Assistive Technology experts at the Indian Spinal Injuries Centre have created a uniquely innovative assistive device to help a Pakistani man regain a significant amount of normalcy in his daily life; years after a tragic accident back home left him with amputated arms and a devastated life.
Rano, 41, suffered a life-altering accident at his workplace five years ago in Pakistan. An employee at an electrical department, Rano suffered irreparable damage to both his arms after suffering an electric shock from high-tension cables. He had to undergo bilateral upper limb amputation. While his left arm was amputated from the shoulders, he lost his right arm from just above the elbow.
The shock also affected his lower limbs taking away nearly 20% of the functionality, with a greater damage to the toes. The incident changed his entire life making him completely dependent on his family even for smaller daily activities such as drinking, feeding, brushing etc.
After consulting many doctors in Pakistan, Rano recently traveled to India on an invitation from a company that offered him an imported robotic arm to help lead his daily life. Unfortunately, the advancement did not work for Rano and he further visited another organization, which suggested cosmetic prosthesis to him. Despite initial hope, Rano was left extremely disappointed when even this technique failed to provide him any relief. He limbs remained dysfunctional and he continued to remain dependent on his family.
The organization then referred him to the Department Assistive Technology of Indian Spinal Injuries Centre (ISIC) where assistive technology experts work towards finding innovative solutions to improve the quality of life of people with disabilities to lead normal and independent lives.
After inspecting him for any physical pain or injury due to the accident, the doctors at ISIC sought the help of engineers of the Assistive Technology Department.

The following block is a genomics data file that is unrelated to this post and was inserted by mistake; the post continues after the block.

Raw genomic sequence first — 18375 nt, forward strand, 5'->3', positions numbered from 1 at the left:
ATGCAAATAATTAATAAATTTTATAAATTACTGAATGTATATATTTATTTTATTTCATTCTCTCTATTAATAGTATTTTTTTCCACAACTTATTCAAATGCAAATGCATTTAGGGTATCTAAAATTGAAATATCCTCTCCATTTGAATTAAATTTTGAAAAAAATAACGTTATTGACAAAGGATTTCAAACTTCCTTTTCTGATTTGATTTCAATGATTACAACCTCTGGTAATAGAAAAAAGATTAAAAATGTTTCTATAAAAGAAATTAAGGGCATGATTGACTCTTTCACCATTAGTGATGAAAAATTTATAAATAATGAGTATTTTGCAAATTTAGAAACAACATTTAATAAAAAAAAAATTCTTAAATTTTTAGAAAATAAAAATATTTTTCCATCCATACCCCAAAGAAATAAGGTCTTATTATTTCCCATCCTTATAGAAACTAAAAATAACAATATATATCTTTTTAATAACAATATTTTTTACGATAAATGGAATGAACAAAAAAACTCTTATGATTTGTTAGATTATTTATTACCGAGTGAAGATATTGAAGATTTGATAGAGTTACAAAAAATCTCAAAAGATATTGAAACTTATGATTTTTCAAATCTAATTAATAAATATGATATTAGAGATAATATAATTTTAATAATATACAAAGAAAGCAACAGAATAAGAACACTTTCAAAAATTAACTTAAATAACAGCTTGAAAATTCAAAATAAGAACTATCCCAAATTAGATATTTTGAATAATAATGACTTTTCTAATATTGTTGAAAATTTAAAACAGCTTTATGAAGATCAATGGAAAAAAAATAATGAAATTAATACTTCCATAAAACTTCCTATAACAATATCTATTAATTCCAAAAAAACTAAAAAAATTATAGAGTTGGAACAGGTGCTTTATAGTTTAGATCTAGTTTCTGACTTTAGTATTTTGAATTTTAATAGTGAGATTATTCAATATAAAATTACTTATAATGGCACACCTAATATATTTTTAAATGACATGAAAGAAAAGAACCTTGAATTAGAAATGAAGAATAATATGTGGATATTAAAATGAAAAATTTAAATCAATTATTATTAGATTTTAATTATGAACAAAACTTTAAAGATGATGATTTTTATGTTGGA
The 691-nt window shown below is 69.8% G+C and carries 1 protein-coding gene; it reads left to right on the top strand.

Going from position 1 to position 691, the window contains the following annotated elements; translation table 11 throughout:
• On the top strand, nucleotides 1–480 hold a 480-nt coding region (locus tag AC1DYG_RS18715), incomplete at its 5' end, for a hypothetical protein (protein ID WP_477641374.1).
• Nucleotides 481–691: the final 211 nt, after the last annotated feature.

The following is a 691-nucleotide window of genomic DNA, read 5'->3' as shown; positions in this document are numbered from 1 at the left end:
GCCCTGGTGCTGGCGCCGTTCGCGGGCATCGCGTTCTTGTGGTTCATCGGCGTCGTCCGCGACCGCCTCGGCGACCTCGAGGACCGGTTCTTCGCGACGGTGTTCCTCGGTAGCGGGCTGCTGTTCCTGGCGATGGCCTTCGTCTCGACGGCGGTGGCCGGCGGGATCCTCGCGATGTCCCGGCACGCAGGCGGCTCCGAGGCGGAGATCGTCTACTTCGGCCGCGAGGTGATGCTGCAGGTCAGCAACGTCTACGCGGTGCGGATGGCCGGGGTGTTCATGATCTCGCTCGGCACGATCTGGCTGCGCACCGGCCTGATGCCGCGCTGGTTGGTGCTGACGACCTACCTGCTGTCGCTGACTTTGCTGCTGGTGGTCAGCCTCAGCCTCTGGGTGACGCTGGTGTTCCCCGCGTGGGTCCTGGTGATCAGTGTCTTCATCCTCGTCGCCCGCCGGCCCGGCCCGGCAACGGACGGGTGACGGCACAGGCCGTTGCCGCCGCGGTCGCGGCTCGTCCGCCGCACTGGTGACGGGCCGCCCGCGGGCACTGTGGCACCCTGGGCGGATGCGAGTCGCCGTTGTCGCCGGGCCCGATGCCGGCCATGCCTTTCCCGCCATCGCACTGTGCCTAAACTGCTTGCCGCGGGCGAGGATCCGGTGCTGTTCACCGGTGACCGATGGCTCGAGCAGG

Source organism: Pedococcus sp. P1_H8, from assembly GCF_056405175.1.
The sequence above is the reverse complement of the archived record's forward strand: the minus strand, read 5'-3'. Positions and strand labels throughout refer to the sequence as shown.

Mr Nekram Upadhyay, Head, Department of Assistive Technology, ISIC examined Rano closely and witnessed first-hand his disappointment and yearning for some amount of independence and normalcy. His interactions with the patient and a close analysis of his needs led him to create an innovative low-cost assistive device that gave him movement and ability to do tasks that earlier he was not able to do.
"When Rano came to us, he was very disappointed and dejected. He was extremely unhappy about his dependency on his wife for simple things like drinking water and food. Besides these regular hand movements, he was also not able to stand from a sitting position due to non-functionality of the cosmetic prosthesis, which met the aesthetics needs but offered no movement. So, I asked him the first 5 things that he would want to do with his hands, to which he replied 'drinking, feeding, , brushing, writing and operating a mobile phone'. We then created an innovative low cost small assistive device that was attached just above his elbow. We are happy to see that our innovation was a success and it gave Rano the ability to become self independent at least for daily basic needs," said Mr. Nekram Upadhyay.
The inclusion of assistive device did not require any clinical intervention. The device acts like an artificial hand that helps him to get a grip of things. Assistive devices are created based on the 'patient-driven approach' where a patient is clinically evaluated for developing the innovative and appropriate assistive devices.
"We are very happy to see the relief on Rano's face. The device created is first of its kind. At Department of Assistive Technology, ISIC, every day we create something new as the fabrication of the device is based on the requirements and needs of the patients. We primarily use some technological solution for complex issues with a low cost approach. We are happy that with our work and its success our assistive technology department would be known in India as well as in Pakistan. We are really relieved that we could help Rano who came from across the border. The satisfaction on his face and the joy of independency is worth watching," added Mr Upadhyay.
Rano and his family are happy that his visit to India did not go in vain, and that he would be able to return home with greater independence in his daily life and will also be able to return to work to earn his livelihood.